• News
  • SAN DIEGO
  • Construction

Retail market takes a breather

Related Special Reports

The sagging economy continues to impact the national retail sector as consumer spending is down, energy prices are up, and the credit and debt markets are still feeling the effects from the subprime meltdown.

With a dubious economy and a lack of land, retail construction in San Diego County has almost ground to a halt, according to a CB Richard Ellis report.

In 2007, 688,000 square feet of new retail space was developed in San Diego County. So far through the first half of 2008, only 50,000 square feet of new retail construction has been completed in San Diego County, with an additional 196,000 square feet of retail space delivered in Murrieta.

With approximately 60,000 square feet of retail space under construction in San Marcos, 71,500 square feet in development in Santee and approximately 150,000 square feet being built in Chula Vista, less than 300,000 square feet of retail space is currently in development countywide.

Retail net absorption during the second quarter totaled approximately negative 8,500 square feet.

Twelve of the 33 submarkets posted positive net absorption gains during the second quarter, led by San Marcos with 51,000 square feet, Carlsbad/La Costa with 18,000 square feet and Cardiff/Encinitas/Leucadia with 17,000 square feet.

New construction projects completed during the quarter totaled approximately 50,000 square feet, all of which occurred in San Marcos within the San Elijo Hills Town Center.

Additionally, 651,000 square feet of new developments are under construction in the region including southwest Riverside County -- the bulk of which occurs in Murrieta. Notable projects under construction include Canyon Plaza (235,000 square feet) and Murrieta Plaza (165,000 square feet), both in Murrieta.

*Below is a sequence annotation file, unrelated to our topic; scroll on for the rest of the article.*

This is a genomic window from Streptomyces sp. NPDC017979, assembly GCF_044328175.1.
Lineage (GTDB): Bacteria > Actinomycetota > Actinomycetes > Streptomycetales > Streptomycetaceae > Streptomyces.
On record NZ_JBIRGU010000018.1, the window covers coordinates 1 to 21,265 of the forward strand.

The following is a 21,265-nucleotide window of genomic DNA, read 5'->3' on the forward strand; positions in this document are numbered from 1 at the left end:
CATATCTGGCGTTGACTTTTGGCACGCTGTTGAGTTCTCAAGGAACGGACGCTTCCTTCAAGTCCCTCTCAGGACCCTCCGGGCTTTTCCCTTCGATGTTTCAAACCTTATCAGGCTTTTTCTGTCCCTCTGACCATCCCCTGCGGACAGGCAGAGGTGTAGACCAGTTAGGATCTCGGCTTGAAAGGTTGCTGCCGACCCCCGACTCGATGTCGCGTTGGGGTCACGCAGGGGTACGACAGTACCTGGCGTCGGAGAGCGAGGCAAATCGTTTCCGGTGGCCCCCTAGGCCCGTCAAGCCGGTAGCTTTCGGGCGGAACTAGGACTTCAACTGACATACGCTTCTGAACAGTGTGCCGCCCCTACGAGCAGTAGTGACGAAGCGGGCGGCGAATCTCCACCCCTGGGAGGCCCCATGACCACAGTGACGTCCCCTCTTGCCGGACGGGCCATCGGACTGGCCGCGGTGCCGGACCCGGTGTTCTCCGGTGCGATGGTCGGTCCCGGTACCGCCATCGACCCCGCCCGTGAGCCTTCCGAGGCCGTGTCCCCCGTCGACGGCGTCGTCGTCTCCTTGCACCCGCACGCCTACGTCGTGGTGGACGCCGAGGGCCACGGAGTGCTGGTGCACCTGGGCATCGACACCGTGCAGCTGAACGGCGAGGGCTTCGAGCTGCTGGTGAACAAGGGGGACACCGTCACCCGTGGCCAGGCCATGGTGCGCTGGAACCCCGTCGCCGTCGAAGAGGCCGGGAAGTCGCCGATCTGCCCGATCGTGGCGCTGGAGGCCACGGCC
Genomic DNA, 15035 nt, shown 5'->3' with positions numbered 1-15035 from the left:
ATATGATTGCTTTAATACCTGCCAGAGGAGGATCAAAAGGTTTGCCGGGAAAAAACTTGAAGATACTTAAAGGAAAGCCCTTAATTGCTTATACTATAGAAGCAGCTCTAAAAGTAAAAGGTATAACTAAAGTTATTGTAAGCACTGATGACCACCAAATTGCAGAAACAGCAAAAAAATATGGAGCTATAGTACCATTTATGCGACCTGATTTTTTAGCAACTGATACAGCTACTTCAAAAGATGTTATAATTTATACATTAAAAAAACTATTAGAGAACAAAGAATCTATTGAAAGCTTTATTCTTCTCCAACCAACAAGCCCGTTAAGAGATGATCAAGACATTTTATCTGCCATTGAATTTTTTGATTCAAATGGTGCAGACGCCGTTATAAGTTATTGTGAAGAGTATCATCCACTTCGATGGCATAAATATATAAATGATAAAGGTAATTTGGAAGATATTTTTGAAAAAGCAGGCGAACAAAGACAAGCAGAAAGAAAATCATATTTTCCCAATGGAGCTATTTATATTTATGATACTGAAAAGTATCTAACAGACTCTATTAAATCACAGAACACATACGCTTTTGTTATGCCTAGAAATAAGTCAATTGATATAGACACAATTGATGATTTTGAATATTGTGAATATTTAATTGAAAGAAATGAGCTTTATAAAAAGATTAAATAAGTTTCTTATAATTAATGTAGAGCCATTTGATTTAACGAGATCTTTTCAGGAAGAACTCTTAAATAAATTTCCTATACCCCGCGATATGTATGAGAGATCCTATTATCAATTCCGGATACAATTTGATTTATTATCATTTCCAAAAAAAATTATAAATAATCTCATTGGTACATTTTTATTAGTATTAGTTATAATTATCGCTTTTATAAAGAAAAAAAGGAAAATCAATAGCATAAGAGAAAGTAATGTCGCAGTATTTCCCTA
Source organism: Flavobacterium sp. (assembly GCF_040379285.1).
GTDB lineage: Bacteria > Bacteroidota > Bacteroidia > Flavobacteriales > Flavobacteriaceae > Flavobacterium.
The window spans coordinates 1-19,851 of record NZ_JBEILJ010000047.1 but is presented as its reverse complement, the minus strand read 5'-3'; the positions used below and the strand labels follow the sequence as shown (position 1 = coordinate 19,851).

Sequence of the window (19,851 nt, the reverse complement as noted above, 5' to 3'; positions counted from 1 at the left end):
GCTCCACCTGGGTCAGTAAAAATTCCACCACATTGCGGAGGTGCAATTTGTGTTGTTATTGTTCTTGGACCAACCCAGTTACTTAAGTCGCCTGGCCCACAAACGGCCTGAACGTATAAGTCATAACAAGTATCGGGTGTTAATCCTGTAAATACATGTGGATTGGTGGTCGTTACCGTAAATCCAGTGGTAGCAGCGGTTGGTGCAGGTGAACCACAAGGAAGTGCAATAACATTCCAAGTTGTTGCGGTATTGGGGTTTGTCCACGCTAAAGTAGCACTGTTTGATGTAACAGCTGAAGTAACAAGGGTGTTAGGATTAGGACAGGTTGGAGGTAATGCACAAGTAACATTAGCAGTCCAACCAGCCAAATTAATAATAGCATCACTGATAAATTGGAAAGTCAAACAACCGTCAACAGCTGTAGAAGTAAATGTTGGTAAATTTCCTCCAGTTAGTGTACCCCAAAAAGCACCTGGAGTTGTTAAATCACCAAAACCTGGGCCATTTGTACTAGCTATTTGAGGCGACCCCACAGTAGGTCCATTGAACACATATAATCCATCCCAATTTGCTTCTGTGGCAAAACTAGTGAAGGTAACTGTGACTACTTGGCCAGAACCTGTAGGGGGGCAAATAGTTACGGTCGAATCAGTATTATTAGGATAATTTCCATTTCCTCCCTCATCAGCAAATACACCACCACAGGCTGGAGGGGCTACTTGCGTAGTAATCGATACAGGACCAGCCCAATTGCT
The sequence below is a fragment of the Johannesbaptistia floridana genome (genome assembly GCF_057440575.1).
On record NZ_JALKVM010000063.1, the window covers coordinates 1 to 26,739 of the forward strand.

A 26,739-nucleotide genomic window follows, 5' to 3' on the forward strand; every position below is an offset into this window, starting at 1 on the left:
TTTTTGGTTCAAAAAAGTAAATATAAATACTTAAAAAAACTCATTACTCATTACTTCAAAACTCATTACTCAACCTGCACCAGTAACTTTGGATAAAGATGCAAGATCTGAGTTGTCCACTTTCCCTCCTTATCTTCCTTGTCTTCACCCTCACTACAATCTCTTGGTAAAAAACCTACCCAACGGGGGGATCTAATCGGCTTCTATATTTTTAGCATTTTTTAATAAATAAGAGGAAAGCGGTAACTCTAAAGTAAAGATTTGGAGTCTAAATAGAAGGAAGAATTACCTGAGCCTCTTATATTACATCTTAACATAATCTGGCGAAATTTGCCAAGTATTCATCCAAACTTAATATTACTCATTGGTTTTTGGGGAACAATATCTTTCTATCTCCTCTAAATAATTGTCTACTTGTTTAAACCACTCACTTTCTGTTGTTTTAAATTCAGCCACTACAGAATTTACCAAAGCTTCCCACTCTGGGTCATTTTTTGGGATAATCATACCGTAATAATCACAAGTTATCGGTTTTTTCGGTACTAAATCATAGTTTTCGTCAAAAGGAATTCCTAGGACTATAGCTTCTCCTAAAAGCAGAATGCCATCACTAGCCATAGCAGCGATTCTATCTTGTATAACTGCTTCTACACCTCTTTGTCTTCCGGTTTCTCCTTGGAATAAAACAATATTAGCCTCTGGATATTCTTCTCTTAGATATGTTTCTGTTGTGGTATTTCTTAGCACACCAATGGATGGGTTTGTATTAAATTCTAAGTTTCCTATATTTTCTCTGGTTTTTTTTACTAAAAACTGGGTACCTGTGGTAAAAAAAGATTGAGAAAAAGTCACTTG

The dearth of new retail space coming online in 2008 will fuel competition for existing empty space, keeping the San Diego County vacancy rate around or below 3 percent -- even as consumers are cutting back and retailers are closing locations all over the country.

This was the third straight quarter with a vacancy rate at or higher than 3 percent (the current figure) -- following 17 straight quarters below that number.

The 3 percent retail vacancy rate has risen 0.6 percentage points since the first quarter of last year, when the overall rate was 2.4 percent. Although the up-tick in vacancy from about 16 months ago shows retail demand has slowed, dramatic vacancy increases are not considered likely through 2008.

San Diego County's retail vacancy rate is still performing significantly better than most of the rest of the nation. According to research firm Reis, the national vacancy rate for retail centers during first quarter 2008 was 7.7 percent.

The weighted average asking lease rate for San Diego retail space increased during the second quarter to $2.29, a jump of 3 cents compared to last quarter's rate, and a 15 cent hike from the second quarter last year. Rent appreciation over the past 12 months is approximately 6.9 percent, compared to $2.14 at the end of the second quarter 2007.

The submarket with the highest asking rate was Mission Valley at $4.00, followed by Del Mar/Solana Beach/Rancho Santa Fe at $3.39 and La Jolla at $3.25.

According to Mike Moser, CBRE senior vice president, the San Diego retail leasing market is maintaining a healthy balance.

"New retail space in pristine projects like Liberty Station will always be in high demand, and retailers will flock to those locations first," Moser said. "Through the current economic dip, space in smaller retail centers may stay vacant a little longer before a tenant signs the lease."

User Response
0 UserComments